Algeria has fulfilled its threat not to renew a contract to supply gas to Morocco via the Maghreb-Europe pipeline, citing the “aggressive nature” of Rabat’s government towards Algiers.

The move means Algerian gas supplies to Spain will now be transported through the MedGaz pipeline across the Mediterranean Sea instead of via Morocco and the Strait of Gibraltar which is the route of the Maghreb-Europe line.

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The office of Algeria President Abdelmadjid Tebboune said: “Considering the aggressive nature of the Kingdom of Morocco towards Algeria, which touches on national unity, and after the consultation of the Minister of Finance, the Minister of Foreign Affairs and the Minister of Energy & Minerals, the president orders Sonatrach to end the commercial relationship with the Moroccan company [ONEE], and not renew the contract.”

Sonatrach is Algeria’s state oil and gas company while ONEE is Morocco’s Office for Electricity & Energy.

Local reports cited ONEE as saying Algeria’s decision to end gas flows would have an “insignificant” impact on Morocco’s electrical grid.

A source familiar with the energy scene in Morocco — which is in the throes of a major renewable-energy drive — said operations at two power stations could be impacted.

Algiers cut diplomatic ties with Morocco on 24 August, accusing Rabat of “hostile actions” for backing Berber separatists in northern Algeria, an allegation that Morocco described as “absurd”.

Western Sahara

The two North African neighbours have always had a frosty relationship, mainly related to Algiers’ history of providing political, financial and military support for an independent Western Sahara — which its indigenous population calls the Sahrawi Arab Democratic Republic.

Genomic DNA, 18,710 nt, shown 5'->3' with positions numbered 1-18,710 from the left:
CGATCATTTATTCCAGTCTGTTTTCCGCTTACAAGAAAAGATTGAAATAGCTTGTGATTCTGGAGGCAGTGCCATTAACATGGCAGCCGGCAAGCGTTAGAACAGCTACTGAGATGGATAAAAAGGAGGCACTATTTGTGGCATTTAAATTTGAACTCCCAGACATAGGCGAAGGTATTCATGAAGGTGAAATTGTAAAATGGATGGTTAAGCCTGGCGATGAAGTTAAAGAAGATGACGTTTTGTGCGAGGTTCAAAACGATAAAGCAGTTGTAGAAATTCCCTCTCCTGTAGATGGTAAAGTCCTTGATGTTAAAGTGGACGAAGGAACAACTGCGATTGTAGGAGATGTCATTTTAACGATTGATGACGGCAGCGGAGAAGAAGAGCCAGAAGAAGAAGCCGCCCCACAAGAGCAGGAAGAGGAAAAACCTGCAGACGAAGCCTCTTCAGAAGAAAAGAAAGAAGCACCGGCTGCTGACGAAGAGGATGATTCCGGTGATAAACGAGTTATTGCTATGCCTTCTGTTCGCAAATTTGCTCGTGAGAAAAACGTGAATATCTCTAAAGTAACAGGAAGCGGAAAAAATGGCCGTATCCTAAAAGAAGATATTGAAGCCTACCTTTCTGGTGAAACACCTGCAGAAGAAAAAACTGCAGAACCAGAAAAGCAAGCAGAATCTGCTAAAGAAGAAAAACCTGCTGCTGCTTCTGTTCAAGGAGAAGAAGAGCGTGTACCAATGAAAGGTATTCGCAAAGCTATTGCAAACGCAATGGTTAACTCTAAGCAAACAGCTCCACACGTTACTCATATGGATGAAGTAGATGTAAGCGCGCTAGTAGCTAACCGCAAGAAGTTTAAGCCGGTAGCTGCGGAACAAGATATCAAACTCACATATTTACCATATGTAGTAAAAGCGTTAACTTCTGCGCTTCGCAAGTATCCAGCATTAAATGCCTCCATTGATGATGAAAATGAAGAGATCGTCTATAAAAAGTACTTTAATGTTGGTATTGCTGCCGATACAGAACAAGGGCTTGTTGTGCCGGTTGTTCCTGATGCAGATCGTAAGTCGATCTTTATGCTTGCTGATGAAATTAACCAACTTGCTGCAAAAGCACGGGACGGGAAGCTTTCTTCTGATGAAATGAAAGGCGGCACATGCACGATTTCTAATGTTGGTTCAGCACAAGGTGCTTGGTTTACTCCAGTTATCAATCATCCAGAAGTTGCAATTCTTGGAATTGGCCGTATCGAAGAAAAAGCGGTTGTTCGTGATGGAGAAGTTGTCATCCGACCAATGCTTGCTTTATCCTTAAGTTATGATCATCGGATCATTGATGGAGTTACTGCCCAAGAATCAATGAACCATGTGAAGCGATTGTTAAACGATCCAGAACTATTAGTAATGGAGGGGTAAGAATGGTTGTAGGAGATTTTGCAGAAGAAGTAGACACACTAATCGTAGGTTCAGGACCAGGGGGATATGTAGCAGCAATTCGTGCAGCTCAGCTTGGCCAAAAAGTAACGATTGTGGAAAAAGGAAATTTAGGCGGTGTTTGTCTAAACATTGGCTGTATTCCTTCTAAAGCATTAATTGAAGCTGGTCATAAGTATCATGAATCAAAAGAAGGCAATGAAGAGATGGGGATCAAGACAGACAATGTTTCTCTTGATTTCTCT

Campaigning: Brahim Ghali, head of the Polisario Front and the self-declared Sahrawi Democratic Arab Republic, gestures the victory sign during a National Unity Day event in the Dajla refugee camp in Algeria this month Photo: AP/SCANPIX

Morocco has long laid claim to Western Sahara, a former Spanish colony, and was delighted when the US administration of Donald Trump recognised this position last year, as part of the Abraham Accords.

However, Rabat’s sovereignty over the territory is still not recognised by either the United Nations or the African Union, and certainly not by Algeria.

Spain gas situation

There had been concerns in Spain about Algeria’s move at a time when gas prices in Europe have spiked, but state-owned gas utility Enagas said on 31 October that Spain has enough gas to last for 40 days.

“There are no objective indications of a lack of gas supply in the coming months.”

Algeria has built a new domestic pipeline to link the Maghreb-Europe with the MedGaz line whose capacity is set to be boosted to 10.5 billion cubic metres per year in December, up from 8 Bcm annually currently.

Algiers is also promising increased deliveries of liquefied natural gas to Spain from its Skikda plant to make up for any shortfall.